Environmental guidance for your business in Northern Ireland & Scotland
The CRC Energy Efficiency Scheme is divided into several phases. Any organisation required to take part in the CRC Scheme, is required to among other things to:
The Environment Agency will publish data on participant’s annual emissions. This replaces the Performance League tables which were published for emissions in 2011/2012 and 2012/2013.
Since the introduction of the CRC Scheme in April 2010, stakeholders have argued that it is overly complex and administratively burdensome. Simplification proposals were consulted on and implemented through the 2013 Order.
The support for the CRC Scheme remained low, and the government stated following consultation, that it would end the Scheme at the end of the compliance year 2018-2019.
Phase 1 of the CRC Energy Efficiency Scheme ran from April 2010 and ended on 31 March 2014. Phase 2 commenced 1 April 2014 and is due to end 31 March 2019. This will be the last phase of the CRC Scheme. The existing legislation, had it not been revoked would have allowed the CRC Scheme to run through five more phases from April 2019 up until 2043.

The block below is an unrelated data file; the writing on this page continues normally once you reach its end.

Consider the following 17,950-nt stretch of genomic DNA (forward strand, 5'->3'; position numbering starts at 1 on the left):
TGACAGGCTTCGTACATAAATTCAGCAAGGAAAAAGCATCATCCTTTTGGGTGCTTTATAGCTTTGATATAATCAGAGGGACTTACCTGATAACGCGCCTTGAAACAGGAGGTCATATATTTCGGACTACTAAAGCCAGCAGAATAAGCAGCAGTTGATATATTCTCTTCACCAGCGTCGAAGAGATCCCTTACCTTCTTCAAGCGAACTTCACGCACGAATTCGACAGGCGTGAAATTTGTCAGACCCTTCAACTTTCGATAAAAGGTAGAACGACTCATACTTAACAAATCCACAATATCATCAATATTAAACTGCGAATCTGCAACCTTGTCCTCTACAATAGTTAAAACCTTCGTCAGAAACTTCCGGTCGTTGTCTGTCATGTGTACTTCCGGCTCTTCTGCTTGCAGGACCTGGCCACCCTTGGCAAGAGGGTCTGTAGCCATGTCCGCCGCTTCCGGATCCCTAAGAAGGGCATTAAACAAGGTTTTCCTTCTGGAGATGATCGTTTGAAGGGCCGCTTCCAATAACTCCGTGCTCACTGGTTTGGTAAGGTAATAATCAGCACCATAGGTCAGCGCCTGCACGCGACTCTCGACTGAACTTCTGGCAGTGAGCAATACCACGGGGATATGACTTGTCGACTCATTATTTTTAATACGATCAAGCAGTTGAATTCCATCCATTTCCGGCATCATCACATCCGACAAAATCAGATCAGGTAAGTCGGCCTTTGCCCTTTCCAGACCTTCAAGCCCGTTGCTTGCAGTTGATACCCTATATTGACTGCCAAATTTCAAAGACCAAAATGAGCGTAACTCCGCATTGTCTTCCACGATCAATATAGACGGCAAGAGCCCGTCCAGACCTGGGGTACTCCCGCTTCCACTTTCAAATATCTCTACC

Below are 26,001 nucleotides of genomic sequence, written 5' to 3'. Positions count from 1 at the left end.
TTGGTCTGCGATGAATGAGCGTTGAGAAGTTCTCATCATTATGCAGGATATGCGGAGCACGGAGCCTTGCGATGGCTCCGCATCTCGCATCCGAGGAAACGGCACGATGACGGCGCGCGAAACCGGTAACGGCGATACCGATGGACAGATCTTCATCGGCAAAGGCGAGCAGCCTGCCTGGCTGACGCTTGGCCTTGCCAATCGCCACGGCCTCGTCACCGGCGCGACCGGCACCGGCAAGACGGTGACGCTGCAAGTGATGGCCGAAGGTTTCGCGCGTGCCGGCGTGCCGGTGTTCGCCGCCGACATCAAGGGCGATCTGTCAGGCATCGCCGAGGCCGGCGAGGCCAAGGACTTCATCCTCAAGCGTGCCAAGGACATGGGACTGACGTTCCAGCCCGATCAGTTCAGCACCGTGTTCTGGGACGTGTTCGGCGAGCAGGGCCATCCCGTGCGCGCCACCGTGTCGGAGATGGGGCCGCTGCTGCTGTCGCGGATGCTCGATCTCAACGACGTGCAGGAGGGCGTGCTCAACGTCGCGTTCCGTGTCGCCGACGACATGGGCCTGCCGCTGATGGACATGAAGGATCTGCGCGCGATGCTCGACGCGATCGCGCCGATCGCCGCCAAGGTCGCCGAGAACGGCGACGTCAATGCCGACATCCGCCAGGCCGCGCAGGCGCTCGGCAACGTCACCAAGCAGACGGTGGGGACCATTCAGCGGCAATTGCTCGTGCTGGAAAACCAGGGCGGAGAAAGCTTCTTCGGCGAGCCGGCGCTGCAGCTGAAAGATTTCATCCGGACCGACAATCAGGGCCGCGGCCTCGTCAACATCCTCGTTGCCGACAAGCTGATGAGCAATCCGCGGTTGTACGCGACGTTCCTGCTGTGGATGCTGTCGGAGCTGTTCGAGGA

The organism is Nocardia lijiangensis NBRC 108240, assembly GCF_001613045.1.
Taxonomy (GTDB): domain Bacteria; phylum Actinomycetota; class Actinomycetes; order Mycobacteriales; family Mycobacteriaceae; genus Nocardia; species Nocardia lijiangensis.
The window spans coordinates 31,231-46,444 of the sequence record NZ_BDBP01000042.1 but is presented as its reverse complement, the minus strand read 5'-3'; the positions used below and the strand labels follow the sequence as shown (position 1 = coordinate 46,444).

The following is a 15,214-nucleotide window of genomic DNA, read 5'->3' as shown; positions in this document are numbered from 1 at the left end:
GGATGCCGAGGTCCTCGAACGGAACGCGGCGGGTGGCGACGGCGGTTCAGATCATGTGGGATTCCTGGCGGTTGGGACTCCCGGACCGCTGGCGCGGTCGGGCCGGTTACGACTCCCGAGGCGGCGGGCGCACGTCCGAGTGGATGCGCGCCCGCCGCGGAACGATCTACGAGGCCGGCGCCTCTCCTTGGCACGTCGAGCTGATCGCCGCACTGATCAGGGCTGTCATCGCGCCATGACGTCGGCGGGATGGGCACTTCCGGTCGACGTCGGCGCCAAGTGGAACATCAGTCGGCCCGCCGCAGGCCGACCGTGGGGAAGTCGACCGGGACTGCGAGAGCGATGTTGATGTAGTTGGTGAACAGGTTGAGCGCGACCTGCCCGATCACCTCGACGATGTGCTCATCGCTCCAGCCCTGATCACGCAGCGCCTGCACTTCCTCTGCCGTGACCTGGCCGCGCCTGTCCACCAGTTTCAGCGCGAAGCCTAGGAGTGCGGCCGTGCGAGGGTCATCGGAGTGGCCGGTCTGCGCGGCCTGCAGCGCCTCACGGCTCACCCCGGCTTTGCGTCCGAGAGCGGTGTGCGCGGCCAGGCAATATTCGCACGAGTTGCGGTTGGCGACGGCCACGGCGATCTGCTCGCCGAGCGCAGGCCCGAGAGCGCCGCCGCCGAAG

How the CRC Energy Efficiency Scheme Works
A day with Hydrology, SEPA's hydrometry unit is responsible for around 400 gauging stations and 350 rainfall monitoring sites. River gauging stations are important as they allow river levels to be monitored so flood events can be predicted and flood warnings sent out.
Brewing and Distilling Technical Drop-in Day: Waste, Water, Energy, Brewing and Distilling is booming due to high demand for quality Scottish beers and spirits. All this growth is also leading to a boom in food waste, energy and water use.
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